The North Koreans are concerned with what transpired with Saddam Hussein and Gaddafi, they fear Americans leveraging change and they understand that nuclear weapons are assured to stop that from taking place.
That's what this is truly about. The Guam situation is an additional empty threat.
However the North Koreans are not going to fall back in line.
They'll proceed with the missile testing and ensure that the warhead has been miniaturised. In addition they have to ensure that the missiles do not separate when they re-enter the atmosphere.
In the meantime, they'll react to American threats with their own threats.
We're not used to anxiety and unpredictability originating from the American side of this relationship. That's why people are so agitated - we're not utilized to Potus speaking like this.
Senior lecturer in Korean studies, University of Melbourne
They will trade some severe words for some time until Washington talks, covertly or openly, with Pyongyang, Kim Jong-un will maintain test-firing.
There is no military solution to the North Korean issue. North Korea wishes to be acknowledged as a legit nuclear state by the United States and create diplomatic connections with the United States.
Regular reminders to the world and specifically the United States of their nuclear and missile advances is part of their strategy for regime survival.
All options are on the negotiation table for Pyongyang, and North Korea did propose peace talks with the United States at numerous times to finish the 1953 armistice and change it with a peace treaty.
What North Korea is additionally aiming to do is to damage the South Korea-US relationship and weaken the new South Korean president Moon Jae-in's efforts for improved inter-Korean connections.
He's recommended various talks with North Korea and Pyongyang has purposely disregarded Seoul's intentions.
Kim Jong-un desires to speak directly with Donald Trump, undermining Moon, however the United States is hesitant to negotiate with North Korea unless Kim denuclearises or at a minimum freezes its nuclear programs.
It's hopeful thinking that Kim Jong-un will dismantle his nuclear power.
Neither Putin nor Xi Jinping would want another war in the Korean peninsula, and Kim has no close friends in international diplomacy.
He created a really dangerous weapon that's threatening everyone, specifically those in South Korea. If Donald Trump does not want Kim Jong-un to continue developing his nuclear program, he needs to sit down and speak with Kim.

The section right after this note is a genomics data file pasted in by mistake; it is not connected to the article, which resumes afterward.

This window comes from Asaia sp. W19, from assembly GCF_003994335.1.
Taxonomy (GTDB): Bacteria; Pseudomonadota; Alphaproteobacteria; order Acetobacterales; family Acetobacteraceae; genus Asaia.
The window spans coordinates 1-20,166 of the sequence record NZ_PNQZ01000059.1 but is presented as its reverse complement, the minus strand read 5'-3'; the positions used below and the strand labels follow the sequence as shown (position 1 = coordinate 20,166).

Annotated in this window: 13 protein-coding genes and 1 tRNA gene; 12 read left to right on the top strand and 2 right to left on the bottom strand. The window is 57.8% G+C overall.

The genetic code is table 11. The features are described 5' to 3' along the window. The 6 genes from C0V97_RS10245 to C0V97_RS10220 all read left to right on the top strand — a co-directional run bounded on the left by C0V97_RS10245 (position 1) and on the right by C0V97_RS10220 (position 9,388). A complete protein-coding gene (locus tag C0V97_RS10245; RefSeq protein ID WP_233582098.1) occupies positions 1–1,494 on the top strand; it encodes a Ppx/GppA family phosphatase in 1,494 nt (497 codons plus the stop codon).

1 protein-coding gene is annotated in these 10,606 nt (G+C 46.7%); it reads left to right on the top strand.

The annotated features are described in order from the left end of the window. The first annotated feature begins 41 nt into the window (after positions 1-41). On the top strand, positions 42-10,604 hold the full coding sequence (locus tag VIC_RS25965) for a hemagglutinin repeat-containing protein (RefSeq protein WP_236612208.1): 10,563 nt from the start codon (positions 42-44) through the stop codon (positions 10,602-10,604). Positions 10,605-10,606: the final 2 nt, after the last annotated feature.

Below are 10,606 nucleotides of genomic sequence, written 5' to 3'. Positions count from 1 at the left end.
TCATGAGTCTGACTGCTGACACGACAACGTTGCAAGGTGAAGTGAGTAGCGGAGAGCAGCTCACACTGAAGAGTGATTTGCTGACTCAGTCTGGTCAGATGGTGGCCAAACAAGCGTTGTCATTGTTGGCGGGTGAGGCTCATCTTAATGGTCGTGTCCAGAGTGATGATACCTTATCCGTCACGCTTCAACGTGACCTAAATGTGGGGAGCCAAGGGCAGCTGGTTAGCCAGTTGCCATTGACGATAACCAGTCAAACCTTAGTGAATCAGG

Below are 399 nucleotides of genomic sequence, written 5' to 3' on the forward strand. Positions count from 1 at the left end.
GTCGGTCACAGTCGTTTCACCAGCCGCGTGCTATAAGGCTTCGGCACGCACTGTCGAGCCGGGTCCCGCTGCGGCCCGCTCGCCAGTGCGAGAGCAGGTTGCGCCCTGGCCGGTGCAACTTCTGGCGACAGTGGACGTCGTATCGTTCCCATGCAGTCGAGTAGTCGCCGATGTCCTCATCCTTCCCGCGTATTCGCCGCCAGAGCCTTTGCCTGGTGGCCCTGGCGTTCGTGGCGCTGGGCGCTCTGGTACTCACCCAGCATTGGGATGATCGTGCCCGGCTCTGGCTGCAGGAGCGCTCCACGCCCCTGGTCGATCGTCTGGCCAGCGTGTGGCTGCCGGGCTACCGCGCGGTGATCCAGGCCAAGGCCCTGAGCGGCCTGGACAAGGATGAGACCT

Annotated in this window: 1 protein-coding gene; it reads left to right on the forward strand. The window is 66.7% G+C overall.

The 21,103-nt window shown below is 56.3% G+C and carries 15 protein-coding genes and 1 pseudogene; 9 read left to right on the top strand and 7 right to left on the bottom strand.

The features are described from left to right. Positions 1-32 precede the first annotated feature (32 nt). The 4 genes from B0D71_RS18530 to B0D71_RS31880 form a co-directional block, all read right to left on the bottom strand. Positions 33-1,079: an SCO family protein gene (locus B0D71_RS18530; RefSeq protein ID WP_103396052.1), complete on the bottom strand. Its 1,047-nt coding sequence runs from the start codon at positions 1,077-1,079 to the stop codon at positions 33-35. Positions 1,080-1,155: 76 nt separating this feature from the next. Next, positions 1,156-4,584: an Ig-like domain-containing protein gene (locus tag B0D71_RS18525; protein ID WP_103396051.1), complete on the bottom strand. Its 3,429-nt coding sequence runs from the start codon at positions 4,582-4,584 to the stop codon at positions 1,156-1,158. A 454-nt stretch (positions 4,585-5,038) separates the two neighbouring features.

Professor at Kookmin University, Seoul, and director of NK News
We will be treated with great instances of antagonistic words by North Korea media. I'm simply waiting for some vibrantly abusive summary of Donald Trump, quickly to be generated by the North Korean propagandists, and maybe President Trump will send an aircraft carrier or two in the direction of the Korean peninsula.
As soon as North Korea finishes the development of a nuclear program with the ability of striking the continental United States, they may be prepared to discuss a nuclear and missile freeze. The United States ought to accept this choice.
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There is a very little chance of war.
However North Koreans are not interested about diplomacy: they want the capacity to erase Chicago from the map first, and after that they will be interested in diplomatic options. They will reach this capacity within a few of years.
Donald Trump is utilizing both tactics and rhetoric which for years have been used only by the North Korean side of the dispute.
On the North Korean side, it is business as usual, naturally: they repeat their promises to turn Seoul into the "sea of fire" every couple of years.
North Korea expert, Yonsei University, Seoul
For all the threats, there is no logic for war and sanctions have verified their inefficiency. So, if we want any kind of progress, we need to put our trust in diplomacy.
The United States message to Pyongyang needs to be:
"We want you to prosper and maybe after you have prospered you’ll be able to let go of the nukes because you are feeling more confident and you are integrating into the region and you want to be like the rest of east Asia."
However some individuals do not want progression.
As an example, if you are concentrated on non-proliferation, then there is an argument that you just want to attack North Korea on a daily basis and isolate them and keep them down to ensure that each nation that consideration going nuclear says to themselves: "Well, I sure don’t want to be North Korea."
There is a reasoning for that.
That is a terrific scenario for them. They enjoy the attention and it underscores their point that they are under siege by the United States.
However an escalation towards military conflict is not impossible. It is tough to obtain the balance. I do think there are real things to be worried about.
I believe South Koreans not sufficiently worried and not viewing the situation enough. I think the South Korean government is being too silent on the matter.